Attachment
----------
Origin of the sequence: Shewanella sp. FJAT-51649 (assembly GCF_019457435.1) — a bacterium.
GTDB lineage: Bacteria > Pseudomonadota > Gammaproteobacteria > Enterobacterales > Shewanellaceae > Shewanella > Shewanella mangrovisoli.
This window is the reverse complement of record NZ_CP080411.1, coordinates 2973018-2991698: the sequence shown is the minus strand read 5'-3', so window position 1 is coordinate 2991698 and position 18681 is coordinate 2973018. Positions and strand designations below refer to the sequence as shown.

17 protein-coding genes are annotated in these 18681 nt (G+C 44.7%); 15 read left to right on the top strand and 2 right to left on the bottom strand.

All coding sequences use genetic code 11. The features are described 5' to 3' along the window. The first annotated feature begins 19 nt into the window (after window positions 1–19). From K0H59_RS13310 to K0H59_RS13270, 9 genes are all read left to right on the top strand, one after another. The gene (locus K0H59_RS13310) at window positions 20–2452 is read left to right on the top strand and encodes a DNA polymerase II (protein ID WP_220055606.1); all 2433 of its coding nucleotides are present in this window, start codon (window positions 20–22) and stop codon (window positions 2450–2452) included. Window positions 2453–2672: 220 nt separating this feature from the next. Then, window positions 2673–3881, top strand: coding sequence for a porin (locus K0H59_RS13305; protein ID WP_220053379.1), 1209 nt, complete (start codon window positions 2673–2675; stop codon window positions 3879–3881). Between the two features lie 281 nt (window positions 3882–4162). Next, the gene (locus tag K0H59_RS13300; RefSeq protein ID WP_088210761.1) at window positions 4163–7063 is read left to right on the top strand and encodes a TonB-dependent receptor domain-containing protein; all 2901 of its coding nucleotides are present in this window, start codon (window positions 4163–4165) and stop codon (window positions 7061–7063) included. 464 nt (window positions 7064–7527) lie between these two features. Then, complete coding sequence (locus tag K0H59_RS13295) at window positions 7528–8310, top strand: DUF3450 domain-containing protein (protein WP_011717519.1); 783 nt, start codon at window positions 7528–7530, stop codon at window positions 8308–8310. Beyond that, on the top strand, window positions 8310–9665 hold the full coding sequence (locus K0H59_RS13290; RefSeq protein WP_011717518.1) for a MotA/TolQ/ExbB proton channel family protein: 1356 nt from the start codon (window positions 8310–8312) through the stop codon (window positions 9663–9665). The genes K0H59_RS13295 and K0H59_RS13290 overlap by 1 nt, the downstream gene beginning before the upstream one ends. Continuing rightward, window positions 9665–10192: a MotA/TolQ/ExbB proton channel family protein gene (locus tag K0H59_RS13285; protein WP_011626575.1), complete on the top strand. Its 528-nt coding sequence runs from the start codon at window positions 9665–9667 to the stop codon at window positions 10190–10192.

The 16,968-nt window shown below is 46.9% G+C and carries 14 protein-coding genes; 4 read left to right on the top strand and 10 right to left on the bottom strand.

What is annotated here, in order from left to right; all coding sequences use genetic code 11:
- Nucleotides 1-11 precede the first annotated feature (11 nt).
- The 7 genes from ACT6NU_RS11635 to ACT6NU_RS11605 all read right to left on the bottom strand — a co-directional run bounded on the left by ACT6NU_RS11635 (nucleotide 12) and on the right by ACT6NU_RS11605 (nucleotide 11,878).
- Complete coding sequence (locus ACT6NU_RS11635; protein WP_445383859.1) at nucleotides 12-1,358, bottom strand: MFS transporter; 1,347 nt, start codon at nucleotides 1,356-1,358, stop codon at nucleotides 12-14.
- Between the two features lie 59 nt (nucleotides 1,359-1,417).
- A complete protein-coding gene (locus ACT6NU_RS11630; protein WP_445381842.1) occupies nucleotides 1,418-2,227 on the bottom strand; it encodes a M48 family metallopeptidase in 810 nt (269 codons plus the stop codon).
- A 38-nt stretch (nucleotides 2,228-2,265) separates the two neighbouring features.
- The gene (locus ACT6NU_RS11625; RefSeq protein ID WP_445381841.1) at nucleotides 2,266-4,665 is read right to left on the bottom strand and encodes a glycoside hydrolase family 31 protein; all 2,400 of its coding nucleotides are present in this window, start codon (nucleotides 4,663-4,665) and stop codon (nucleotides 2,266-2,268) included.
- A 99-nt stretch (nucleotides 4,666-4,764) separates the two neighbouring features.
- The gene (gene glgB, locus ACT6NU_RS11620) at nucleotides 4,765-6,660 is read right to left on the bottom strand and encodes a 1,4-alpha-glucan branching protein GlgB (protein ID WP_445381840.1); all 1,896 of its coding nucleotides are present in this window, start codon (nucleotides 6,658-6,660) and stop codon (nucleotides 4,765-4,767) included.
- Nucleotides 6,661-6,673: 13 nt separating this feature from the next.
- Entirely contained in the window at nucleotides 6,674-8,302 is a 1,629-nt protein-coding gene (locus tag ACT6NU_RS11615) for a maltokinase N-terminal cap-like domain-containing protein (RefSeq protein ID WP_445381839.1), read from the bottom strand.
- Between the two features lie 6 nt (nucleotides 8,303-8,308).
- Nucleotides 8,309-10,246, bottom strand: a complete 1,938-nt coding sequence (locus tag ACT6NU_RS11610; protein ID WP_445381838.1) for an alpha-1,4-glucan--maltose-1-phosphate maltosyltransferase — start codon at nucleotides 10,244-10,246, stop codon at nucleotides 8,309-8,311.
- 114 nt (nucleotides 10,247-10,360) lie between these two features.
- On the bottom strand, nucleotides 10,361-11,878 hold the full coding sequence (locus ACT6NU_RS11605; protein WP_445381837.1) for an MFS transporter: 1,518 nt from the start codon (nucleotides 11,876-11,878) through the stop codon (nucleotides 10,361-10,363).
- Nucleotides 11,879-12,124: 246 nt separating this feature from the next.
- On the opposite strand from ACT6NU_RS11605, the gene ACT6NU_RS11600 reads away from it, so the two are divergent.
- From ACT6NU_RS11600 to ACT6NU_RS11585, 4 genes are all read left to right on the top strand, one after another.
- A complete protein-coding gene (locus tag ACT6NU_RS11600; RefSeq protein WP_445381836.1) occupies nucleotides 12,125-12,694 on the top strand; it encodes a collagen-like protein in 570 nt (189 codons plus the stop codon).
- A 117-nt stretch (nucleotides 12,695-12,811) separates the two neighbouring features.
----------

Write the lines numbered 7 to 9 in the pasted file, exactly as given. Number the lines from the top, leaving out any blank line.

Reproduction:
What is annotated here, in order from left to right; all coding sequences use genetic code 11:
- Nucleotides 1-11 precede the first annotated feature (11 nt).
- The 7 genes from ACT6NU_RS11635 to ACT6NU_RS11605 all read right to left on the bottom strand — a co-directional run bounded on the left by ACT6NU_RS11635 (nucleotide 12) and on the right by ACT6NU_RS11605 (nucleotide 11,878).